In the aggregate industry the use of geophysical measuring is rare. The aim of this project is to investigate how geophysical instruments can be a tool in prospecting for rock quarries, and also how they can be a help in which direction they should expand in. To have control over the quality of the aggregates is important and therefore to know when the rock mass is changing is of interest for the production. Three quarries, with different properties, were investigated with different geophysical methods, of which only the result from the resistivity and IP measurement is presented here. The fracture frequency was measured as well for comparison. The depth to the bedrock is visible in the inverted resistivity sections for the three sites, and an estimation of the quantity of the till is possible to make from the 3D-inversions. It is also shown that the fracture frequency affects the resistivity of the bulk mass. The results also show that the resistivity imaging is well suited for detecting anomalies in the rock mass, which might affect the production. This is especially clear in one of the quarries where a dolerite dyke is clearly visible in the combined resistivity and IP results.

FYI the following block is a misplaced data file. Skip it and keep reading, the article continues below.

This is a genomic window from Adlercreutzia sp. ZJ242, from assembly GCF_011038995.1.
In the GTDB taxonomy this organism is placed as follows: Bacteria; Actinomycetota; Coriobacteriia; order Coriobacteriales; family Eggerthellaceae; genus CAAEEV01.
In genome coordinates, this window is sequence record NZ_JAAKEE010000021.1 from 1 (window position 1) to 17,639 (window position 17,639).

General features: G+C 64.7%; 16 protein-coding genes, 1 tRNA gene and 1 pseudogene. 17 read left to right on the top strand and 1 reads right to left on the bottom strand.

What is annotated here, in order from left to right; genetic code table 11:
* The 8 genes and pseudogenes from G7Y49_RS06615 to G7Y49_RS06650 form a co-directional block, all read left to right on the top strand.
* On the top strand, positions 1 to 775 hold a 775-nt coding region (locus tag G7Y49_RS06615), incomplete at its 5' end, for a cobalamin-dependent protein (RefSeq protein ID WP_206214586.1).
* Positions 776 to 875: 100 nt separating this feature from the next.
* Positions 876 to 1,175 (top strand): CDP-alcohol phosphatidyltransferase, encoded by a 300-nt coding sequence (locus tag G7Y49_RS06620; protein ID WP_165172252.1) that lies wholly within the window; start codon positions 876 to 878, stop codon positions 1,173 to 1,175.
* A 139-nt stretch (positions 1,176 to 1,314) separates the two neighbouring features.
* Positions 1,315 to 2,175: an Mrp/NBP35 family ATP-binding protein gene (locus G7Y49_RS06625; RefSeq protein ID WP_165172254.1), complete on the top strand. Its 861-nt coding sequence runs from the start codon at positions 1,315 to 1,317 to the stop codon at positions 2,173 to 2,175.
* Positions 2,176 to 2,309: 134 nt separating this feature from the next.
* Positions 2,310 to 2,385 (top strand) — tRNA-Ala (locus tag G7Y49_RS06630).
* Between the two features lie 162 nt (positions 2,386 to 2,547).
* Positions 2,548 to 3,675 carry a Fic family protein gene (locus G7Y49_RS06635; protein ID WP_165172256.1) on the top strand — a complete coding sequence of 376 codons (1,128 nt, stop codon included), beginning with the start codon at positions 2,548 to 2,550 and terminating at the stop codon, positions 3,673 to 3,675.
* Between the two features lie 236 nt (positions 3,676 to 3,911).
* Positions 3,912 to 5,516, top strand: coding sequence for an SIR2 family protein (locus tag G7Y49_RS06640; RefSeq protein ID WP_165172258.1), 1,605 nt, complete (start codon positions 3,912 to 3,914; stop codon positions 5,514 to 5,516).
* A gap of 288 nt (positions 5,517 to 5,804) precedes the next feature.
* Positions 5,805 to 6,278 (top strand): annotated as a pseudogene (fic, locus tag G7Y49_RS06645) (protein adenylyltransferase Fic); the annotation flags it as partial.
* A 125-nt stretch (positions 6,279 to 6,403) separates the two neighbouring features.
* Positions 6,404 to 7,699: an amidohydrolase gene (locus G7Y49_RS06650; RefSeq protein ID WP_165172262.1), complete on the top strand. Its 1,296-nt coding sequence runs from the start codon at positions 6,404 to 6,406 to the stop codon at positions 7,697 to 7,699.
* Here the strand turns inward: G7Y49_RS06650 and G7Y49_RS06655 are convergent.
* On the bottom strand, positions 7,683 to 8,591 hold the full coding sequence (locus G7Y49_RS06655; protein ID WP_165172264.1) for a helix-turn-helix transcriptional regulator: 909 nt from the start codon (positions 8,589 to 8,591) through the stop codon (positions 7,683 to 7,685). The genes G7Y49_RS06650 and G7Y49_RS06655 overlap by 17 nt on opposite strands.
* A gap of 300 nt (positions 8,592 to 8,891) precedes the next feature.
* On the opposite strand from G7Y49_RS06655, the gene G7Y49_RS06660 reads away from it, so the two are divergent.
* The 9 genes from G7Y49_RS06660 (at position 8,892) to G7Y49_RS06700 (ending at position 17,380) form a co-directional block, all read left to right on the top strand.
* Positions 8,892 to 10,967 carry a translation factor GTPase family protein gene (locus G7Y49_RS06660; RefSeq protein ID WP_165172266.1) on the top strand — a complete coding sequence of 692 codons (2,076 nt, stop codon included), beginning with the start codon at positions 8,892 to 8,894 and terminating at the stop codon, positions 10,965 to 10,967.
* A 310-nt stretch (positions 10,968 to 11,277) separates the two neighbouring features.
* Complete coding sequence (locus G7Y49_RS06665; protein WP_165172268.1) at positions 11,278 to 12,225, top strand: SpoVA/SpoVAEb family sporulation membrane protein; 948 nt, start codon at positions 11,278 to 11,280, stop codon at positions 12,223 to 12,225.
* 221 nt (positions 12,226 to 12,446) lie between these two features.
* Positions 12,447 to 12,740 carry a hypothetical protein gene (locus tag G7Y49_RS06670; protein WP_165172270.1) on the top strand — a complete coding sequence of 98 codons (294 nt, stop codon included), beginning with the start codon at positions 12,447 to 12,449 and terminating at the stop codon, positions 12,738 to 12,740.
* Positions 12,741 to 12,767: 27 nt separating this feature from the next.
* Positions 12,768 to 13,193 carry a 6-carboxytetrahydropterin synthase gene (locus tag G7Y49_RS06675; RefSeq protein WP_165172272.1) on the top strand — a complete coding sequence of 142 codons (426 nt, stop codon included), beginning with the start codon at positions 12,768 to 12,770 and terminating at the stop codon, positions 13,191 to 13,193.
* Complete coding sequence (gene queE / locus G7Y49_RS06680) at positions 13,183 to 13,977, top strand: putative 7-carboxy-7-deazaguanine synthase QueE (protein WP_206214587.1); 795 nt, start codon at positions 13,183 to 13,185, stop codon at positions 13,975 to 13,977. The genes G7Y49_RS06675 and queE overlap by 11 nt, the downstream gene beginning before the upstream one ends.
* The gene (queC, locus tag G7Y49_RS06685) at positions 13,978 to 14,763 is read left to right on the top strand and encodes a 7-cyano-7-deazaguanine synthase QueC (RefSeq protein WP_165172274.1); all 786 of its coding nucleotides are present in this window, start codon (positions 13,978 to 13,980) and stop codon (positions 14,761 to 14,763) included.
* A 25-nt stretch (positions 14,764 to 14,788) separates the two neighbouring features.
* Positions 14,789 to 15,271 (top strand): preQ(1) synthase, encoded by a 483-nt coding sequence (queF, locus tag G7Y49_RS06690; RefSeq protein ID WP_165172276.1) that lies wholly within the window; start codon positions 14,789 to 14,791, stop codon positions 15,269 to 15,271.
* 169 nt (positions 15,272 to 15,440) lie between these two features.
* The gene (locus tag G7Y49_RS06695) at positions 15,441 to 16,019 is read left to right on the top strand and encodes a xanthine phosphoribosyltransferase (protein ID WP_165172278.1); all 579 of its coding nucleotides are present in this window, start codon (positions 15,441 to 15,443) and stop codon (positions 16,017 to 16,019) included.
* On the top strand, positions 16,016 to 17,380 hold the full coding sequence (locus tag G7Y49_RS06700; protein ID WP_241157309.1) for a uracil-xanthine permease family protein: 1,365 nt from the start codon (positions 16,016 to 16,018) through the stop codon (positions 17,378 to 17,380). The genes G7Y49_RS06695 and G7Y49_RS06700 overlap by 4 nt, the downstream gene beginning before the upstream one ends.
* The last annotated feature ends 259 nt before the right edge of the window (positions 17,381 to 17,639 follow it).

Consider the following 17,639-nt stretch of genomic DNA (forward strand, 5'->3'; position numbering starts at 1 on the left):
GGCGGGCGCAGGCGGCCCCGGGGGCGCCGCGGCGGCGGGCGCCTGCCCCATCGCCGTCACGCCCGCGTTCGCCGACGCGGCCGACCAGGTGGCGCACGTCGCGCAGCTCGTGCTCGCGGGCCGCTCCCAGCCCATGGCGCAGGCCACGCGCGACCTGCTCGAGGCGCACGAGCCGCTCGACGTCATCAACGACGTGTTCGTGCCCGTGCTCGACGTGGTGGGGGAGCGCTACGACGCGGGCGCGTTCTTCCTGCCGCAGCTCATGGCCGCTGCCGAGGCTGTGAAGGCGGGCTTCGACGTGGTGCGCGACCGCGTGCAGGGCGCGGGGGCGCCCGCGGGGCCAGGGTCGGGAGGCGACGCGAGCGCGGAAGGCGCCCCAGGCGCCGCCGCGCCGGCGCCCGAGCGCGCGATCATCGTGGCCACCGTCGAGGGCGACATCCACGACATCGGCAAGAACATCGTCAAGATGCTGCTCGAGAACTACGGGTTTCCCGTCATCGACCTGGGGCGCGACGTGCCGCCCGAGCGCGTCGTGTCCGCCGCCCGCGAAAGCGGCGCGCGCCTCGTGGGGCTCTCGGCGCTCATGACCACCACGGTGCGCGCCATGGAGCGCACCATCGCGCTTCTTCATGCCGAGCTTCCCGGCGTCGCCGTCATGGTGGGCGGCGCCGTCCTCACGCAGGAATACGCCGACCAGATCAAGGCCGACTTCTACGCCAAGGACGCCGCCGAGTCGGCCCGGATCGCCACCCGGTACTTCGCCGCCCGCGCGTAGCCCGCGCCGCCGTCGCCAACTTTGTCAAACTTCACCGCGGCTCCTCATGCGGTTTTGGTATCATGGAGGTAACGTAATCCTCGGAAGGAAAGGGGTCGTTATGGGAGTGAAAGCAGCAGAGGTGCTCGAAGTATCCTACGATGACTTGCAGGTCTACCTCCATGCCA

• 4.
    Ask, Daniel
    KTH, School of Architecture and the Built Environment (ABE), Land and Water Resources Engineering, Engineering Geology and Geophysics.
    Measurement-related uncertainties in overcoring data at the Aspo HRL, Sweden. Part 2: Biaxial tests of CSIRO HI overcore samples2006In: International Journal of Rock Mechanics And Mining Sciences, ISSN 1365-1609, E-ISSN 1873-4545, Vol. 43, no 1, 127-138 p.Article in journal (Refereed)
    Abstract [en]